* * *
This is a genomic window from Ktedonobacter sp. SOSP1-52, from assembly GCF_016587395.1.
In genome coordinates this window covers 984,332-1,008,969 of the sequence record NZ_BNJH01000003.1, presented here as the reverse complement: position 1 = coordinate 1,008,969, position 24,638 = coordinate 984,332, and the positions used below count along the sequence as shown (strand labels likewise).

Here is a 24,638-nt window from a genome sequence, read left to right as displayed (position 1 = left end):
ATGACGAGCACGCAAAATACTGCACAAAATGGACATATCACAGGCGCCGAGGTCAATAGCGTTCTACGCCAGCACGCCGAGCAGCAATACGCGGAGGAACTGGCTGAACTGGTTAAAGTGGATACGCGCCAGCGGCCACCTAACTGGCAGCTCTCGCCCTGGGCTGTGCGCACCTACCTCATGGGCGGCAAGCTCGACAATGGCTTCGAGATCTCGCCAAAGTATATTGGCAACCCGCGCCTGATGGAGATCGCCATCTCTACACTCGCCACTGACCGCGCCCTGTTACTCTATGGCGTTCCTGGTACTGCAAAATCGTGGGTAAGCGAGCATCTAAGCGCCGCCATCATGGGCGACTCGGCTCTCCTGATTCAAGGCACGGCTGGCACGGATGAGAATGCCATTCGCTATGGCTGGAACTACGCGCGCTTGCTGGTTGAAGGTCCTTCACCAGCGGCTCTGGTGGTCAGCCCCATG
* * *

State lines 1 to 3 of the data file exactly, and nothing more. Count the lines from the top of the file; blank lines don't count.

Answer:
This is a genomic window from Ktedonobacter sp. SOSP1-52, from assembly GCF_016587395.1.
In genome coordinates this window covers 984,332-1,008,969 of the sequence record NZ_BNJH01000003.1, presented here as the reverse complement: position 1 = coordinate 1,008,969, position 24,638 = coordinate 984,332, and the positions used below count along the sequence as shown (strand labels likewise).

Here is a 24,638-nt window from a genome sequence, read left to right as displayed (position 1 = left end):